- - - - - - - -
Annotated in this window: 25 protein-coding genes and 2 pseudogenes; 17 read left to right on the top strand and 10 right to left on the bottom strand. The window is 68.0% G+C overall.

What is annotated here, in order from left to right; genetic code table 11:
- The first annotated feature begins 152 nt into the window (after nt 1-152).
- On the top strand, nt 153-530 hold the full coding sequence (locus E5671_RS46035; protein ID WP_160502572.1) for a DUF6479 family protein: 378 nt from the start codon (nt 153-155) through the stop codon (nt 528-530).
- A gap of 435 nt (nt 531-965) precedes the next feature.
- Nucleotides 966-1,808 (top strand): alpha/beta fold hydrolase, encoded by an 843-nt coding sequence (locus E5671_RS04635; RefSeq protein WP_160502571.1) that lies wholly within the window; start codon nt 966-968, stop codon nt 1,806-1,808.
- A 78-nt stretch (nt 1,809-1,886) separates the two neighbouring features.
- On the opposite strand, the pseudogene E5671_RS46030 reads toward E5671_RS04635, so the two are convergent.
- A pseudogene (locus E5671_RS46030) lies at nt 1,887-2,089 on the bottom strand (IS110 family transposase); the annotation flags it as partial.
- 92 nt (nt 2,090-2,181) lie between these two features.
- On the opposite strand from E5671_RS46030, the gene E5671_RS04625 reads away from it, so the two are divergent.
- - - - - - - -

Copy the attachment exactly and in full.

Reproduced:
Annotated in this window: 25 protein-coding genes and 2 pseudogenes; 17 read left to right on the top strand and 10 right to left on the bottom strand. The window is 68.0% G+C overall.

What is annotated here, in order from left to right; genetic code table 11:
- The first annotated feature begins 152 nt into the window (after nt 1-152).
- On the top strand, nt 153-530 hold the full coding sequence (locus E5671_RS46035; protein ID WP_160502572.1) for a DUF6479 family protein: 378 nt from the start codon (nt 153-155) through the stop codon (nt 528-530).
- A gap of 435 nt (nt 531-965) precedes the next feature.
- Nucleotides 966-1,808 (top strand): alpha/beta fold hydrolase, encoded by an 843-nt coding sequence (locus E5671_RS04635; RefSeq protein WP_160502571.1) that lies wholly within the window; start codon nt 966-968, stop codon nt 1,806-1,808.
- A 78-nt stretch (nt 1,809-1,886) separates the two neighbouring features.
- On the opposite strand, the pseudogene E5671_RS46030 reads toward E5671_RS04635, so the two are convergent.
- A pseudogene (locus E5671_RS46030) lies at nt 1,887-2,089 on the bottom strand (IS110 family transposase); the annotation flags it as partial.
- 92 nt (nt 2,090-2,181) lie between these two features.
- On the opposite strand from E5671_RS46030, the gene E5671_RS04625 reads away from it, so the two are divergent.